Vietnamese earn hard livelihood in Poland
Updated : 07/10/2012 14:17 GMT + 7
The golden age when the Vietnamese community in Poland pocketed millions of US dollars thanks to their clever trading practices seems a thing of the past, as they are now sharing the pain of the global economic turbulence with native traders.
Hundreds of Vietnamese nationals in Warsaw have been doing business at the Bakalarska, or Baka, market, which was renovated in 2010 and has 600 outdoor stands for traders.
Unlike the Wólka Kosowska commercial center, which functions as a wholesale market, Bakalarska is a retailing market which attracts many Polish and Vietnamese shoppers at weekends.
However, there are few customers these days, as a Tuoi Tre reporter observed when he visited a clothing booth run by Toan and his wife, Nga. At 3pm, there are almost no customers wandering around the market.
Despite the rough business, Toan and Nga still regularly open their store at 5:30am and only shut the door at 6pm.
“We just cannot take a day off, even when we get sick or the temperature drops to 25C below 0,” says Toan.
“Otherwise we will have no money for paying for booth and house rents, dining, and fees to extend our temporary residence and work permit in Poland.”
Traders in the market have to do hard work such as transporting heavy cartons of goods from their stand to the warehouse.
Despite the physical difficulty, there are many women who do this every day in Baka. Nguyen Thi Hien, hailing from Thanh Hoa Province, said she is expecting a child and will give birth to her in the next three weeks. But she still works at the market on a daily basis.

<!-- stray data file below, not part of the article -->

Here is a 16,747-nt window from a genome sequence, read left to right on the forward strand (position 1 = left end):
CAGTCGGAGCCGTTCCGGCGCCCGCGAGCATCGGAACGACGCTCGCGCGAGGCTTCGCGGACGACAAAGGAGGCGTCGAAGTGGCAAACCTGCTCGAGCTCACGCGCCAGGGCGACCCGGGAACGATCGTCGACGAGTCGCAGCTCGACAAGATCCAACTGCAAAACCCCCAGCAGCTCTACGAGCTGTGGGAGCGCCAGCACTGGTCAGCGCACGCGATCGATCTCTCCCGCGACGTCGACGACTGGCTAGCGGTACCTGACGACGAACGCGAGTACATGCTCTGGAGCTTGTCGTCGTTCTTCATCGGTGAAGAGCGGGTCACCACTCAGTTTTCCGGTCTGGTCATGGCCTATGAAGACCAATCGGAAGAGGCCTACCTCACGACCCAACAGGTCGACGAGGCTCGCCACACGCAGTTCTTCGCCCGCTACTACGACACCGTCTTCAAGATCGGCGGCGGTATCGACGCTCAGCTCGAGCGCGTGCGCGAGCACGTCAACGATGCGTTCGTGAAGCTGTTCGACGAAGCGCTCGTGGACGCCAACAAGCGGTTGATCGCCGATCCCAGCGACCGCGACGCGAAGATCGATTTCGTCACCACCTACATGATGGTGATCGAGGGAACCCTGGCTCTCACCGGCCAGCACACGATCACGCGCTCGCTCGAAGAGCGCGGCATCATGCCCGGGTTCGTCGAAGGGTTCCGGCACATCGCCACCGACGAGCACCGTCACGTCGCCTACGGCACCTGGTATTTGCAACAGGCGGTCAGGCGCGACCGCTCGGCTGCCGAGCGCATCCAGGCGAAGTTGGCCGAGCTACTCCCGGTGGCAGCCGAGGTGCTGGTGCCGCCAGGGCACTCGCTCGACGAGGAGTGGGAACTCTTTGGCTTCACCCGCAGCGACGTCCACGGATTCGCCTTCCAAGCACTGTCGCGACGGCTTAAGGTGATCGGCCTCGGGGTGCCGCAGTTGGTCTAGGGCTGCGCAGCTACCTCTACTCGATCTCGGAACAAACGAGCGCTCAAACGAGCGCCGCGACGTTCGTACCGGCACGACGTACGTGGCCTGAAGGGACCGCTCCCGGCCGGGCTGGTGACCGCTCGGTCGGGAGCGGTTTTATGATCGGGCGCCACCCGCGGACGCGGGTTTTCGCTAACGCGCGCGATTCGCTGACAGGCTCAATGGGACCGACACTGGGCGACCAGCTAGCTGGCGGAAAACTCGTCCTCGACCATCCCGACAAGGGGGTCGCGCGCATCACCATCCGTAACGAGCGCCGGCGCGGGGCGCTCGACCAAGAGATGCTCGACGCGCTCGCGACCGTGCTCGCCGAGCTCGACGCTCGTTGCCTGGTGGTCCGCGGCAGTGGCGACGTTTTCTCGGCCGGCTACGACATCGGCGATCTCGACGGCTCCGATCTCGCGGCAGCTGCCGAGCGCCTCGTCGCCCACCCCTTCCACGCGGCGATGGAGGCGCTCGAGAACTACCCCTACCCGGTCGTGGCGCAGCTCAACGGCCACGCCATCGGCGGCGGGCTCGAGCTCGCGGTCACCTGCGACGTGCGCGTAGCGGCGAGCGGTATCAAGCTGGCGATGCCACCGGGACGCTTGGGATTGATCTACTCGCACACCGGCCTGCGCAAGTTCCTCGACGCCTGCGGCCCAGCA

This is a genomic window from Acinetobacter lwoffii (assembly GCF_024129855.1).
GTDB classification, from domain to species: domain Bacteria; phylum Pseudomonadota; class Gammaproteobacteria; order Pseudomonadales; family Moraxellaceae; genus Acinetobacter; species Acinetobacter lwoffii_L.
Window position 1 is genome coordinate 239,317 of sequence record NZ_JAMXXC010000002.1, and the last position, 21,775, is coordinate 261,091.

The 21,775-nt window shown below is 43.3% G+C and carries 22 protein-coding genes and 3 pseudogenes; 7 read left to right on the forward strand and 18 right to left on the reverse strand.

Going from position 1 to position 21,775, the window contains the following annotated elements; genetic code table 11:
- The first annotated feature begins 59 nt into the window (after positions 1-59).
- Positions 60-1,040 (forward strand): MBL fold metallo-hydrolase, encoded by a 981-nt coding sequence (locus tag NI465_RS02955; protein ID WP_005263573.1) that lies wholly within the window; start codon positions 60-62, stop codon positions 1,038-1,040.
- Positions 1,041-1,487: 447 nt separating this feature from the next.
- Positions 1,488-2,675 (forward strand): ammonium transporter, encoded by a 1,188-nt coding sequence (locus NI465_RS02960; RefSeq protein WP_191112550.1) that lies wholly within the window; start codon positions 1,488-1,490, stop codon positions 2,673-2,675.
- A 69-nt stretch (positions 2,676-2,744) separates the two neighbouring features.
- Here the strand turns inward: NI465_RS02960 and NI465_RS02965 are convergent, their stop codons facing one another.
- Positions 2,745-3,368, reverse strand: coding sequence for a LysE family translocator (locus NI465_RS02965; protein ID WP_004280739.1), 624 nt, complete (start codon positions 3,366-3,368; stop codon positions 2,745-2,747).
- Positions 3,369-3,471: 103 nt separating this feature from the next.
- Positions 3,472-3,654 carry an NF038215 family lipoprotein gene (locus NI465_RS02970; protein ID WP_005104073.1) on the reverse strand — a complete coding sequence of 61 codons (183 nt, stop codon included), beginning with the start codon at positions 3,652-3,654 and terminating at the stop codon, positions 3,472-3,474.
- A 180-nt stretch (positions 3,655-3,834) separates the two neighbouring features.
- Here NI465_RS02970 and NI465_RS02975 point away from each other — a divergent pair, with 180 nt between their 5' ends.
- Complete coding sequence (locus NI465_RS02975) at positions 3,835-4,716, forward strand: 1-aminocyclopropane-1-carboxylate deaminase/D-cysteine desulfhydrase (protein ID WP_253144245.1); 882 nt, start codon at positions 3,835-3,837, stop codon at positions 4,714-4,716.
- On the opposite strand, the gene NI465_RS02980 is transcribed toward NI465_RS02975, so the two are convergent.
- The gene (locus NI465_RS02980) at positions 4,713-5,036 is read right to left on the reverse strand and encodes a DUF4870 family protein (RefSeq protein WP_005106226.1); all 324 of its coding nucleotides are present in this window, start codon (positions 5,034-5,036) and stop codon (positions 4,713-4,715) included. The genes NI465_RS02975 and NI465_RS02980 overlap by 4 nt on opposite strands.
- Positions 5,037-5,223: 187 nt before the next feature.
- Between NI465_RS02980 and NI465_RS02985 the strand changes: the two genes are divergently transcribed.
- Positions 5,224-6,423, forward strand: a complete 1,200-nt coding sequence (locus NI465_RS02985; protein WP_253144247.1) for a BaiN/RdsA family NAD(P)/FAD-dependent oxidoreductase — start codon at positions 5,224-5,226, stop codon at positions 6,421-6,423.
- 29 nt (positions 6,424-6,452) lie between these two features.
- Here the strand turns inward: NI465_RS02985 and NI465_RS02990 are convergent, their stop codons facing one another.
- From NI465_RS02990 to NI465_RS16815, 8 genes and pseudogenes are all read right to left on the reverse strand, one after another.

Vietnamese people were once renowned in the Polish market economy for their diligent and hardworking nature. But they are now all struggling to overcome the hardship.
A 10-year stay in Poland has also failed to help Ha, a youth from the northern province of Bac Ninh, avoid unemployment. Currently looking for a job in Baka market, Ha admitted that it is not easy to find work during these hard times.
“Working as a hire worker can only bring in throwaway wages while the work is hard,” he said.
“No one can stay for long if he has to carry hundreds of cartons a day.”
But Ha said he will soon return to work, under the pressure of earning a livelihood in a foreign land.
“I just cannot remain unemployed forever,” he said.
Empty shopping zone
Wólka Kosowska is a large shopping zone with four centers attracting a large number of Vietnamese, Chinese, and Turkish traders.
“It used to be a busy commercial center here with huge volumes of goods traded every day, but the place is now in extreme penury,” said a trader who sells jeans.
Many Vietnamese traders have fallen victim to swindles and defaults worth millions of US dollars, and the latest cases of experienced traders at the center only darken the gloomy picture of the Vietnamese community.
But for some traders who have been doing business in Poland for decades, there are many other reasons for the lackluster business.
“The legal framework has changed, resulting in stricter policies and higher taxes that have put some Vietnamese into trouble,” says Tran Hoang, an attendant at a Vietnamese law firm in Warsaw.
“There is also harsh competition from traders of other countries, while consumption has slowed due to high inflation.”
Tran Quoc Quan, deputy chairman of the EACC Group, says the Vietnamese community in Poland is experiencing its most difficult period since immigrants first came to the country.
“However, Vietnamese traders are seeking a suitable way to survive the crisis,” he adds. “They refuse to give up their hope that the situation will improve in the following years.”